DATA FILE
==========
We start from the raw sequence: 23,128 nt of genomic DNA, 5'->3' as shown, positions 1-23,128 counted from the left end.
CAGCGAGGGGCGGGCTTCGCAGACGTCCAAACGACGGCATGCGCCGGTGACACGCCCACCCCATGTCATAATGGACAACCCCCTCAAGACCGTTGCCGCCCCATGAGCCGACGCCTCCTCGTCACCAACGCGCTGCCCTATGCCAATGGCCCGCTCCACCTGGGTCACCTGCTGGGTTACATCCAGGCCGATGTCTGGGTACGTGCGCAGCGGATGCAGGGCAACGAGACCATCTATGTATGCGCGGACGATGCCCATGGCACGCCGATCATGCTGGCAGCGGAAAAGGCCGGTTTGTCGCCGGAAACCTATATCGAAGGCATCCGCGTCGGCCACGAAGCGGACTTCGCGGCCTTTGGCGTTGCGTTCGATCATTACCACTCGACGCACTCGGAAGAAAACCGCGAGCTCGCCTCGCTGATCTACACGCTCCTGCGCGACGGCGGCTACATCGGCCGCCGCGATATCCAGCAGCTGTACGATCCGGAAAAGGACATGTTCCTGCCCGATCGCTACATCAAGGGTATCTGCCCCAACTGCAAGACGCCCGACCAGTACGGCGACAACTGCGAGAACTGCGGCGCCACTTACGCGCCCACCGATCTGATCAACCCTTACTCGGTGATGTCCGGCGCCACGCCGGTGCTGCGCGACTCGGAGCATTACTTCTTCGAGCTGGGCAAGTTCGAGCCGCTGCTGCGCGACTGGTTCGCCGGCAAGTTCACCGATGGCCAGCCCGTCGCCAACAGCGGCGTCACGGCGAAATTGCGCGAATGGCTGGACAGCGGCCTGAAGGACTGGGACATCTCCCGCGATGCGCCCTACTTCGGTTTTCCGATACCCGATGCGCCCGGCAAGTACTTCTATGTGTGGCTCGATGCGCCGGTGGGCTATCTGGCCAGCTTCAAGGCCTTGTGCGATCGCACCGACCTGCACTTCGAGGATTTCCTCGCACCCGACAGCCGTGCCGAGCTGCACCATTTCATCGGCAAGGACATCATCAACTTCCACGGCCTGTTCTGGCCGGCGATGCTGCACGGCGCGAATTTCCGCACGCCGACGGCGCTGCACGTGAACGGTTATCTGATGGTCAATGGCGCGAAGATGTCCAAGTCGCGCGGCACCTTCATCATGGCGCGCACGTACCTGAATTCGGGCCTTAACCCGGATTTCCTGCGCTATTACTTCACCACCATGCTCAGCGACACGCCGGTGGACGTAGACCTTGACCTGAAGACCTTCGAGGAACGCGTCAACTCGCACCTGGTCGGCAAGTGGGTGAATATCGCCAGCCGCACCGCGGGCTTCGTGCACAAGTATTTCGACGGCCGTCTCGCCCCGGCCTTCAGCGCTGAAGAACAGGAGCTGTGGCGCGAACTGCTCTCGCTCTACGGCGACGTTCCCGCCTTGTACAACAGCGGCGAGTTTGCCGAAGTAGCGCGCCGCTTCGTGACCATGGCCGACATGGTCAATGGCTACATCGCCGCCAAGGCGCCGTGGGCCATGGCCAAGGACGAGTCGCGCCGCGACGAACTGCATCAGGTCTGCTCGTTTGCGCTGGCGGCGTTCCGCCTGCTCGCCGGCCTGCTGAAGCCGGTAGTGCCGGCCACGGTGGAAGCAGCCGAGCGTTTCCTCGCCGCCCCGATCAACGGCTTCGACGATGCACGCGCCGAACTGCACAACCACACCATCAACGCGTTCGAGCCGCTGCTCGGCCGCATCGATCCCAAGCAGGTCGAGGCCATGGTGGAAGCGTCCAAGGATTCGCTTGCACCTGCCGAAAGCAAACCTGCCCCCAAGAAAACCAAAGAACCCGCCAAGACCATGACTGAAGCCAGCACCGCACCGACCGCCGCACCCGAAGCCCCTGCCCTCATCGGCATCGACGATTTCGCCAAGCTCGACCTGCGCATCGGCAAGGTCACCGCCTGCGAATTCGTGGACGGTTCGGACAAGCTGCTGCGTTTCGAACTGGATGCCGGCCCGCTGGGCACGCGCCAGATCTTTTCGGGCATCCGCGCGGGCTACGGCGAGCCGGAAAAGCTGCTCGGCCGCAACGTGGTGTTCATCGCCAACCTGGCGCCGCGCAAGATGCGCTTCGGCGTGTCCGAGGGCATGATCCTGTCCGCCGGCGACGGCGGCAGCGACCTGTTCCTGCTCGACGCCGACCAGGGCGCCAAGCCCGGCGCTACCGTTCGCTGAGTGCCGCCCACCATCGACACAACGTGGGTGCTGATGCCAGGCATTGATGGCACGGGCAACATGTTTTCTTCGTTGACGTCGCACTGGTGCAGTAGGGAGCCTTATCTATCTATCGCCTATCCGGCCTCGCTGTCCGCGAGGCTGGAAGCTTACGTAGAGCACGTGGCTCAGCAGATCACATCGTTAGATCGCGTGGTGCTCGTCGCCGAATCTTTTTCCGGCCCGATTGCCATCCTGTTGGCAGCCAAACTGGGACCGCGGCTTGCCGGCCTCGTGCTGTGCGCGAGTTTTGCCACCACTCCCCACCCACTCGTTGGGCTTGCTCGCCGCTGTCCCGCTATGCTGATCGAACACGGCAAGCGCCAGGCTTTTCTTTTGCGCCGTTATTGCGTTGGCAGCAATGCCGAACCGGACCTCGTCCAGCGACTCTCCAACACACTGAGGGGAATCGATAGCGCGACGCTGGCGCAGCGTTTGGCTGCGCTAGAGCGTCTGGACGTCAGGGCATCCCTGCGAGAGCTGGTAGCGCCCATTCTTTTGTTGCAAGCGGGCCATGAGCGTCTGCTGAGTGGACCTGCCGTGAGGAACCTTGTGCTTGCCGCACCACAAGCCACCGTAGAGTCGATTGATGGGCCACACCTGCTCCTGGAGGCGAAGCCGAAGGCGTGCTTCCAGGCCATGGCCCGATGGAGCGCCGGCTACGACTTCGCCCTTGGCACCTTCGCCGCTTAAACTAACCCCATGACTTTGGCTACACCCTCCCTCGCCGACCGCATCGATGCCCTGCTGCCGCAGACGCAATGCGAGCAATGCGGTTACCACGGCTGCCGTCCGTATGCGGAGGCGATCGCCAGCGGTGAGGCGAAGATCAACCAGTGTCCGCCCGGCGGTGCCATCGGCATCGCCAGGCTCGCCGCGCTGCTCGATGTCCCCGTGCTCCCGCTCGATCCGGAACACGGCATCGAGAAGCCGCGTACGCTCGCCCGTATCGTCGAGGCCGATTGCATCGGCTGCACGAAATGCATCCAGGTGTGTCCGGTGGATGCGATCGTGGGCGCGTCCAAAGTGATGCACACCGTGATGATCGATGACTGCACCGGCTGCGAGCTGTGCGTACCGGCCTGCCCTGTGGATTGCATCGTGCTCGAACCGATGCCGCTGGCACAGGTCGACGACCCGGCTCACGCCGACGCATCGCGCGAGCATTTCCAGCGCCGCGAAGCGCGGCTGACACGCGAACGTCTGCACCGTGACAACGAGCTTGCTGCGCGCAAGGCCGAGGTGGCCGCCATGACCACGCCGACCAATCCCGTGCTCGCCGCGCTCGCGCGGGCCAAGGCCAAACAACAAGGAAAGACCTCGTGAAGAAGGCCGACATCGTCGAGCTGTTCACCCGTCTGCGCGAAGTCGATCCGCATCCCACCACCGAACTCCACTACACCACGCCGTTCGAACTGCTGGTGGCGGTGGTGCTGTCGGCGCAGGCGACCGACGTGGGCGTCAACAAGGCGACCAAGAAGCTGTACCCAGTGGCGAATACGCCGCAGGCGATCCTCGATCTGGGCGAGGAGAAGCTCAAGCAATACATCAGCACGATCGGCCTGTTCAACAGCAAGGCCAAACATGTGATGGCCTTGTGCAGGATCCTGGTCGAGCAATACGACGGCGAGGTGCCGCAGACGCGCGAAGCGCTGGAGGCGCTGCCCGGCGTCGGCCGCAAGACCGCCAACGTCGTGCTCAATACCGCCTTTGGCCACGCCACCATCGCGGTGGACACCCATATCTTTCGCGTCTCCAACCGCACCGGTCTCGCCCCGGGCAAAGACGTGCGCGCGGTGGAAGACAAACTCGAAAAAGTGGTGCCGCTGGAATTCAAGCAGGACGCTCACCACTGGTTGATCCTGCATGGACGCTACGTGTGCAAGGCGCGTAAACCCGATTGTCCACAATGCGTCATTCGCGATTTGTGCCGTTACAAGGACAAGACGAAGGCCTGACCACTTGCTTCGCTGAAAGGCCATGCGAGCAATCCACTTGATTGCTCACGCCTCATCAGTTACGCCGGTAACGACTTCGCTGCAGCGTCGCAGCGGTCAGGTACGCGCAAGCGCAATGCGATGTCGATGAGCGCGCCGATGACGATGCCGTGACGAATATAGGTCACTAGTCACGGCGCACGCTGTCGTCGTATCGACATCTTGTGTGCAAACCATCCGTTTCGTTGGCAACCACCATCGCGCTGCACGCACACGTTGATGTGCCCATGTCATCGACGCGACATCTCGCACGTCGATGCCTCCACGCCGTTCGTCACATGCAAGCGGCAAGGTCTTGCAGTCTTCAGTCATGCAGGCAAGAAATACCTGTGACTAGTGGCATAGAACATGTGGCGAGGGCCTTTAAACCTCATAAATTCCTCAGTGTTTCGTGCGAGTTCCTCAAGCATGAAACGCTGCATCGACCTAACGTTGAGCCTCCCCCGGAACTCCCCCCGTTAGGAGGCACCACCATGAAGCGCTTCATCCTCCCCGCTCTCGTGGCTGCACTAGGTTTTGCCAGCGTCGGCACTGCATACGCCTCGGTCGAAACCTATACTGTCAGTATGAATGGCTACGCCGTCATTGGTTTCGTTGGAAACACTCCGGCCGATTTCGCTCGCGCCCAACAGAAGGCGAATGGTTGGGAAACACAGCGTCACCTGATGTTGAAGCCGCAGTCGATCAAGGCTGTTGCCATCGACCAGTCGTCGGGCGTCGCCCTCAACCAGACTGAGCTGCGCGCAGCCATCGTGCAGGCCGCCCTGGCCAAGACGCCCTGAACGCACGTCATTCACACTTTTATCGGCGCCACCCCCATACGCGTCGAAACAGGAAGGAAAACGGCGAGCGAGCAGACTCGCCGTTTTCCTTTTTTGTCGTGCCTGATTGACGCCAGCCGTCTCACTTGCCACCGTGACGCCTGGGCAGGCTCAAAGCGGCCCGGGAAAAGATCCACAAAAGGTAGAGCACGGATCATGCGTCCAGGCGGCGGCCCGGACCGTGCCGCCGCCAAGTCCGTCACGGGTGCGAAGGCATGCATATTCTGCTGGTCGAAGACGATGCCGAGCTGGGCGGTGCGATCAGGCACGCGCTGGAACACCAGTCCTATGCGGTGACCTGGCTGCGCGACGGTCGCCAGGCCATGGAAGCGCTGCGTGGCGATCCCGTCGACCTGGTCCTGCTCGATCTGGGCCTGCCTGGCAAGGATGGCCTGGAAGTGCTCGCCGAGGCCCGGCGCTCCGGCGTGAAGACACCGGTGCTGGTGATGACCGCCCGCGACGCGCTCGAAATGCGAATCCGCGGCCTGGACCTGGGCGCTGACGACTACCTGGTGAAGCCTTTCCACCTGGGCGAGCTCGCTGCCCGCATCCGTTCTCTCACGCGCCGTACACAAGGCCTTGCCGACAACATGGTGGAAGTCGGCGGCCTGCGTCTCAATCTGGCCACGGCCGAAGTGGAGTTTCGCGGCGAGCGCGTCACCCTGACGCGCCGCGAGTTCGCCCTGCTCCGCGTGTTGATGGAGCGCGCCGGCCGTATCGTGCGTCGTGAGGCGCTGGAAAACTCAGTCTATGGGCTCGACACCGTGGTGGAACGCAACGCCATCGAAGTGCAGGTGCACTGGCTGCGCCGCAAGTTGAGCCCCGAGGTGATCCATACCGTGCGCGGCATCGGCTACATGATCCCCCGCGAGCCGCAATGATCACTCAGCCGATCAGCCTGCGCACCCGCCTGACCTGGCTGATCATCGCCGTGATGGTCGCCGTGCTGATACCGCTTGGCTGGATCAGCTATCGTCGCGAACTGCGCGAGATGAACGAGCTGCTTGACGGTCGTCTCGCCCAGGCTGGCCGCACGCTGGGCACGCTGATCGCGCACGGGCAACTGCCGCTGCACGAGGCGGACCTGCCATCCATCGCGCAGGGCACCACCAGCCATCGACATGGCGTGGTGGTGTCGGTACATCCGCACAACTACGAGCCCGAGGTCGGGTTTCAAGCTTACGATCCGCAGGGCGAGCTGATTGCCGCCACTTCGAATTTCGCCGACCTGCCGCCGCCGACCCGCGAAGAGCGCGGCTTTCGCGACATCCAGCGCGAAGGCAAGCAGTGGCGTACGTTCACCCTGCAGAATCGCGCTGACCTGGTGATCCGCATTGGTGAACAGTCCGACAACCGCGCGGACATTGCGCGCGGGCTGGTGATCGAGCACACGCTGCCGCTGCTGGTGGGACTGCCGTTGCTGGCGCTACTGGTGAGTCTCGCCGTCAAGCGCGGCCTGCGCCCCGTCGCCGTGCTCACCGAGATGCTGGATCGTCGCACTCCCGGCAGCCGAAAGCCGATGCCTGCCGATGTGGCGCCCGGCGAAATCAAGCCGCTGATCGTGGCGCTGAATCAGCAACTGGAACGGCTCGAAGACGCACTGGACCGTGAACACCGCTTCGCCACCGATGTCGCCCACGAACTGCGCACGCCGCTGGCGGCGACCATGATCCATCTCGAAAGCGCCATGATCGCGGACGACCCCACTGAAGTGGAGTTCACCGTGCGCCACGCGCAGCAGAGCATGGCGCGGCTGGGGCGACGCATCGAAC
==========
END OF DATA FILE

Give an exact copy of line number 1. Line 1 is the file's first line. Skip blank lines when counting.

We start from the raw sequence: 23,128 nt of genomic DNA, 5'->3' as shown, positions 1-23,128 counted from the left end.